Further education shown 'to increase job prospects'
A report has shown that a third of men and nearly a third of women who participate in further education (FE) get a better job as a result.
Skills Minister Matthew Hancock announced the findings, which are included in The Impact of FE Learning report from the Department for Business, Innovation and Skills.
The report demonstrated many personal, financial and social benefits of FE learning. It also found that the primary motivation behind this higher level of learning is to improve job prospects or to get a new job.
The report suggested that 18% of men and 12% of women received a promotion after undertaking FE learning.
Figures regarding people's earnings showed a 2.75% increase following completion, which equates to a £426 increase in annual salary for someone earning just over £15,000.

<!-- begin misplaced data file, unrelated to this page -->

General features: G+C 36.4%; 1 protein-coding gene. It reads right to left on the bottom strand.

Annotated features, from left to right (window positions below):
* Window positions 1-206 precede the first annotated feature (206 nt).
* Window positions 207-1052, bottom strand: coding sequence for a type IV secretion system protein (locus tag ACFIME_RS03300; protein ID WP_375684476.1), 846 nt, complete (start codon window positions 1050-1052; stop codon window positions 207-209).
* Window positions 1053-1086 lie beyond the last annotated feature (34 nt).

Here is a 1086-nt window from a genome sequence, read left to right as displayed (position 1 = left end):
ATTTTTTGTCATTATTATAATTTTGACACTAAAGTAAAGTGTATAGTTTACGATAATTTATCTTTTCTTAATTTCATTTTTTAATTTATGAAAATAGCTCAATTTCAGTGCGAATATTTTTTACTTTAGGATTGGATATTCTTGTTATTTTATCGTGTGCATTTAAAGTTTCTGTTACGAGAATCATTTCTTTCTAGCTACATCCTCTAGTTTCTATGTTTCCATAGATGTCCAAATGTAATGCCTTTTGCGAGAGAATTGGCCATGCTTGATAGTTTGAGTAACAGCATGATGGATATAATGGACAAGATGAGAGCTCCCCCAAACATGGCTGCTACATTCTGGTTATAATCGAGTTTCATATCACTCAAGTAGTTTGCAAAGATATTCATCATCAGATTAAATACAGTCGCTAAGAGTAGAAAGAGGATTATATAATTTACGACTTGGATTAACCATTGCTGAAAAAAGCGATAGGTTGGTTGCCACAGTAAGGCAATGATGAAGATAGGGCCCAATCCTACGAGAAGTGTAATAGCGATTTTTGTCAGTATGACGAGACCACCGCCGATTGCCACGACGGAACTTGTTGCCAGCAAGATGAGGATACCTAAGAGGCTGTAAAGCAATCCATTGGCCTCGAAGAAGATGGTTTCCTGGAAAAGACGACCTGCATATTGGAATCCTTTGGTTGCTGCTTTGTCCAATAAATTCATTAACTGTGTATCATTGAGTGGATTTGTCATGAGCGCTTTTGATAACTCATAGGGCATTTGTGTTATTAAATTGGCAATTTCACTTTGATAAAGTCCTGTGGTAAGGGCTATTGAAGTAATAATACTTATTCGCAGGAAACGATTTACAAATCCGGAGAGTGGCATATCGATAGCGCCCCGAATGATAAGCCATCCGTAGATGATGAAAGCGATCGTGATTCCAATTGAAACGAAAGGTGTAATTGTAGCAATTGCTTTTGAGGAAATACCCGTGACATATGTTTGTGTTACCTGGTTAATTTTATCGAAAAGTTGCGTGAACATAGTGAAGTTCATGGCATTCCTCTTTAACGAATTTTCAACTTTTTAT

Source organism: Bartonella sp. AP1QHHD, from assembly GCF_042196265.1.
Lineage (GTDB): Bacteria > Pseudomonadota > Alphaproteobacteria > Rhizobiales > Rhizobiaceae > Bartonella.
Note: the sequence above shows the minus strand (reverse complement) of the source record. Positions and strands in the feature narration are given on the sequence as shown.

Overall, 58% of respondents who had completed their FE course or training indicated that they were getting more satisfaction from their current employment, while another 58% also said that completing their course helped them to support their children with their school work.
Over half of those surveyed felt they would be interested in a low-cost income contingent loan from their college to help access learning benefits.
Mr Hancock said: "This report is strong evidence that at all ages learning is important for both personal and professional development, and isn't just a nice-to-have.
"Employers can also benefit from more highly-skilled staff, giving them the skills for their company to prosper and compete. I encourage employers and employees alike to note the findings, and make the most of the many development opportunities available."
The head of learning for work at NIACE, Fiona Aldridge, added: "This powerful evidence shows the benefits that FE learning has, related to learners' career and their wider life.
"Time and time again we hear about the transformational effect that learning can have from our Adult Learners' Week Awards nominees."
Copyright Press Association 2013